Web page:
It is the implied authority of geospatially precise ‘bike route recommendations’ that puts me off; my travelling ontology doesn’t recognize such routes.
Bike routes to me, where not literally demarcated by bollards or boundary paint, are a loose, conceptual topology of best-paths contingent on weather, health and my day’s ambition. There are rare edges that are fairly static and these can be mapped: Spring Grove can be for racers and relaxation, snowing or scorched. But why transpose it literally? “Spring Grove”, as I mean it, is a heuristic referencing the whole street, perhaps even to the whole Mill Creek valley east of the tracks, not a geocoded centerline. Ol’ Colerain sliced by the highway is a good ride too, and I take it sometimes if I feel like looking at something different.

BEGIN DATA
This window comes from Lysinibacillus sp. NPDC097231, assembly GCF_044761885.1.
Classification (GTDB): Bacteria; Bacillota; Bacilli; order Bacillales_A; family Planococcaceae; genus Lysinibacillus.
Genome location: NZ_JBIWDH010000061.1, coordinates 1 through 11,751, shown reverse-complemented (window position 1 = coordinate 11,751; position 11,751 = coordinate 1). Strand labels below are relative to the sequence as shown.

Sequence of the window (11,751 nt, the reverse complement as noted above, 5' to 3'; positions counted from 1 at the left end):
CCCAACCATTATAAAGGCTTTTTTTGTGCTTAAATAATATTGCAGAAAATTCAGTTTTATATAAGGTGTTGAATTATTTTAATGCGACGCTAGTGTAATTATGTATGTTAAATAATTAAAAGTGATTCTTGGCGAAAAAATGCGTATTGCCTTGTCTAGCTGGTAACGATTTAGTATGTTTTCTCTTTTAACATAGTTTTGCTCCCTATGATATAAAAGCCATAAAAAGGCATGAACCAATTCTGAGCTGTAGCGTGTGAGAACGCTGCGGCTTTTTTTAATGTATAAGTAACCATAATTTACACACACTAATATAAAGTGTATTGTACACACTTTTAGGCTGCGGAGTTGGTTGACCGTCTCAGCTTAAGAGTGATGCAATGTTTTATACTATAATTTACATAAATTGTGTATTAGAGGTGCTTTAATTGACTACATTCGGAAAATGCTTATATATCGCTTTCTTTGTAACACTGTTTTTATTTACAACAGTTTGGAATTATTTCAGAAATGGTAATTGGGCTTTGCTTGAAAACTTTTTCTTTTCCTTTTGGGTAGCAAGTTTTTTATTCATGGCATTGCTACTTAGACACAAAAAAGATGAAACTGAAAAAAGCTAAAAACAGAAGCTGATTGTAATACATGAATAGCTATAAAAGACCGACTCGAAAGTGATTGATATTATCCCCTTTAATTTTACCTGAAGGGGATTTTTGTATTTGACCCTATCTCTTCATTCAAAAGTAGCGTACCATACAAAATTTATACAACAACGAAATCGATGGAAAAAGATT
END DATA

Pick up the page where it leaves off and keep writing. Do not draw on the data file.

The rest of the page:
How to communicate such useful, abstract edges?
A hand-rendered, schematic map is so clearly subjective it openly invites criticism from the viewer’s own ideosyncratic subjectivity. This is ideal. The point of bike-route maps cannot be to convey authority but to connote personal suggestion.
Here is my morning’s attempt at a bicycle edges map, from memory and a half-hour.
Now to digitize and make it look decent…
What’s all this about a West//East divide? I’d like to propose a distinct Car-Free-Cincinnatian spatial identity that apparently fails to recognize any but the central neighborhoods and places well-connected by transit. I couldn’t for the life of me recall how to bike to Xavier, NKU, or College Hill because I so often take transit to those places. My concept of the city seems to have a very tightly connected core with more distant neighborhoods dangling from abstract transit lines but no street names. This may more accurately be my winter version of the city. Come summer I’m much more likely to bike laterally.